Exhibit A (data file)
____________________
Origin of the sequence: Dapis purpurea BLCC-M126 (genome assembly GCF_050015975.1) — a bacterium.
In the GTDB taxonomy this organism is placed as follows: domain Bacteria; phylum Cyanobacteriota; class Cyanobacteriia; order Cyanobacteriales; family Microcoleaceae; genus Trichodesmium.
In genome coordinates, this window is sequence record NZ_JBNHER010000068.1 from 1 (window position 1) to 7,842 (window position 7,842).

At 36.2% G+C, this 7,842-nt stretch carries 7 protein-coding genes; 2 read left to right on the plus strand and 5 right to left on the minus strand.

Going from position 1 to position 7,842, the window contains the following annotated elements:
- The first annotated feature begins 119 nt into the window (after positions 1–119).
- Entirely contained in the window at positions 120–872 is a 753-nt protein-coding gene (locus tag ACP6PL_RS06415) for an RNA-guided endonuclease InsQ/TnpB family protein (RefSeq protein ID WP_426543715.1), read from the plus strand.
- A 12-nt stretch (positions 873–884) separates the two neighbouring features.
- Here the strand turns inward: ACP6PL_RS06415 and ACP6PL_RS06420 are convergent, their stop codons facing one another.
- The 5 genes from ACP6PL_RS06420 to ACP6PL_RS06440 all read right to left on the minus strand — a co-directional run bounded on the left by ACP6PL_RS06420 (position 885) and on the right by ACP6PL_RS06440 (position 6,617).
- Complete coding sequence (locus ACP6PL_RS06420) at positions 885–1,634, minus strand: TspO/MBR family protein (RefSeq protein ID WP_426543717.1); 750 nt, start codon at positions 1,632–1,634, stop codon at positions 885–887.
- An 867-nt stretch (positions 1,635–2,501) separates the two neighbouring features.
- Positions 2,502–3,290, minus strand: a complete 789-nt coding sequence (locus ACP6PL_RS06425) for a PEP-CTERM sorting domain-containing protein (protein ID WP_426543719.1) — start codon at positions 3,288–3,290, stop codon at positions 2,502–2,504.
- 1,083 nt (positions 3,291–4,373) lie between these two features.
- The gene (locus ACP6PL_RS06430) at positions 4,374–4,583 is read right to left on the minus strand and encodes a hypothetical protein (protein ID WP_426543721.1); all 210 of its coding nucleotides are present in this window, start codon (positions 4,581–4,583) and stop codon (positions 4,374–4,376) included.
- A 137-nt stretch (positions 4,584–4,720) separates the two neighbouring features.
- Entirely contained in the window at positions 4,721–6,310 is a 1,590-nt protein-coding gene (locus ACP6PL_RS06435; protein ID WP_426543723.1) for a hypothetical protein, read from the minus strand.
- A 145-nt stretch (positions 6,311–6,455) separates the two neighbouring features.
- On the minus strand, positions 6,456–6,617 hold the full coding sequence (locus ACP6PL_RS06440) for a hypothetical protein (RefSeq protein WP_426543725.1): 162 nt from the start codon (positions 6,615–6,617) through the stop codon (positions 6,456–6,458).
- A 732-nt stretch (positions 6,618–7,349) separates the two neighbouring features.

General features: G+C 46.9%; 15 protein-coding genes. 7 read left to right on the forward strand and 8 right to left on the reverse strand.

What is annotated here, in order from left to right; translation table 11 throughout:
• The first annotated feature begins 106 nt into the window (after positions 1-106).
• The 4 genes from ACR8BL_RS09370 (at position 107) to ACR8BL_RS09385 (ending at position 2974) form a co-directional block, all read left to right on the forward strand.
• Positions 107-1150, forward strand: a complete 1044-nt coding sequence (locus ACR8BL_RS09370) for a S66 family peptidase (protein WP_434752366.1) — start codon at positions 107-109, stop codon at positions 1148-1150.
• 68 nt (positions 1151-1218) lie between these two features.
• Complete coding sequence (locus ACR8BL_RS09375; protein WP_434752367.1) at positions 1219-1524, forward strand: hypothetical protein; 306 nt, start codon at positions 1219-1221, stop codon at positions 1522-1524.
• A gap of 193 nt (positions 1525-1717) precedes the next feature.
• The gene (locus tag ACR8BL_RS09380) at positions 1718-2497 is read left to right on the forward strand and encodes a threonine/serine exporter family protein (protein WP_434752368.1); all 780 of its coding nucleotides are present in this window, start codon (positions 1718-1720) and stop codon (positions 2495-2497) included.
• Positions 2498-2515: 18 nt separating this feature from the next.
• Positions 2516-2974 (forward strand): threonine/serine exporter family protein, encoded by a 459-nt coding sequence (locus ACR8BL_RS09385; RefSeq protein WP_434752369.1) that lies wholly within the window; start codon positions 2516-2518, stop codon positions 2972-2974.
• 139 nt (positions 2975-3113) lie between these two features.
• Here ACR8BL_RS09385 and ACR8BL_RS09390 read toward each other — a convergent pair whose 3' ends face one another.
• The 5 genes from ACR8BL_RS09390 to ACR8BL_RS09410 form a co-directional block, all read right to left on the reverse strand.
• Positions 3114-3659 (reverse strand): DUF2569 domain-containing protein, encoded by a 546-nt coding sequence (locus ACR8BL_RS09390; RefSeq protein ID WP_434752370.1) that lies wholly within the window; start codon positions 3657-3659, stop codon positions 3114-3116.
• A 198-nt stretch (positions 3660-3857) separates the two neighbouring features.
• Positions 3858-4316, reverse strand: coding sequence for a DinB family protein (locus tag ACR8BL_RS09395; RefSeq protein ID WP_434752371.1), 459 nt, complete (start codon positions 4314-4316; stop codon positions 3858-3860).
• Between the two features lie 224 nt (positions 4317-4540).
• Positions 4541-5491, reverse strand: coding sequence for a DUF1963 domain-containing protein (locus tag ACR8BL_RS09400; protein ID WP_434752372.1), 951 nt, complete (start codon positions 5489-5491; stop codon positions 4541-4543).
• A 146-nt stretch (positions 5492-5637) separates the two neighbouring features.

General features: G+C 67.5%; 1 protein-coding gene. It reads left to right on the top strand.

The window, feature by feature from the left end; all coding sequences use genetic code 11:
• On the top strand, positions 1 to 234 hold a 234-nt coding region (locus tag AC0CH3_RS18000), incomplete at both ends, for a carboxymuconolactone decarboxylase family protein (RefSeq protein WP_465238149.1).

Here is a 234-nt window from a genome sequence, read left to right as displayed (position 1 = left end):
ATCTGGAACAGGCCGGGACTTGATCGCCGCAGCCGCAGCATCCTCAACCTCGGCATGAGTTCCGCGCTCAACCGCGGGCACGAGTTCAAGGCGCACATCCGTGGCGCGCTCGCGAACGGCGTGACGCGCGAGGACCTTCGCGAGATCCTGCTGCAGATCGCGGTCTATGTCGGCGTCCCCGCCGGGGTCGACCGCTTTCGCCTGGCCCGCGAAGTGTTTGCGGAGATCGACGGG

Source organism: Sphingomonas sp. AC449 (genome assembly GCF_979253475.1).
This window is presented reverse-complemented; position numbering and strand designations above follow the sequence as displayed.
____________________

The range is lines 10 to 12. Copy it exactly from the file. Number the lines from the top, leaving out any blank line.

- The 5 genes from ACP6PL_RS06420 to ACP6PL_RS06440 all read right to left on the minus strand — a co-directional run bounded on the left by ACP6PL_RS06420 (position 885) and on the right by ACP6PL_RS06440 (position 6,617).
- Complete coding sequence (locus ACP6PL_RS06420) at positions 885–1,634, minus strand: TspO/MBR family protein (RefSeq protein ID WP_426543717.1); 750 nt, start codon at positions 1,632–1,634, stop codon at positions 885–887.
- An 867-nt stretch (positions 1,635–2,501) separates the two neighbouring features.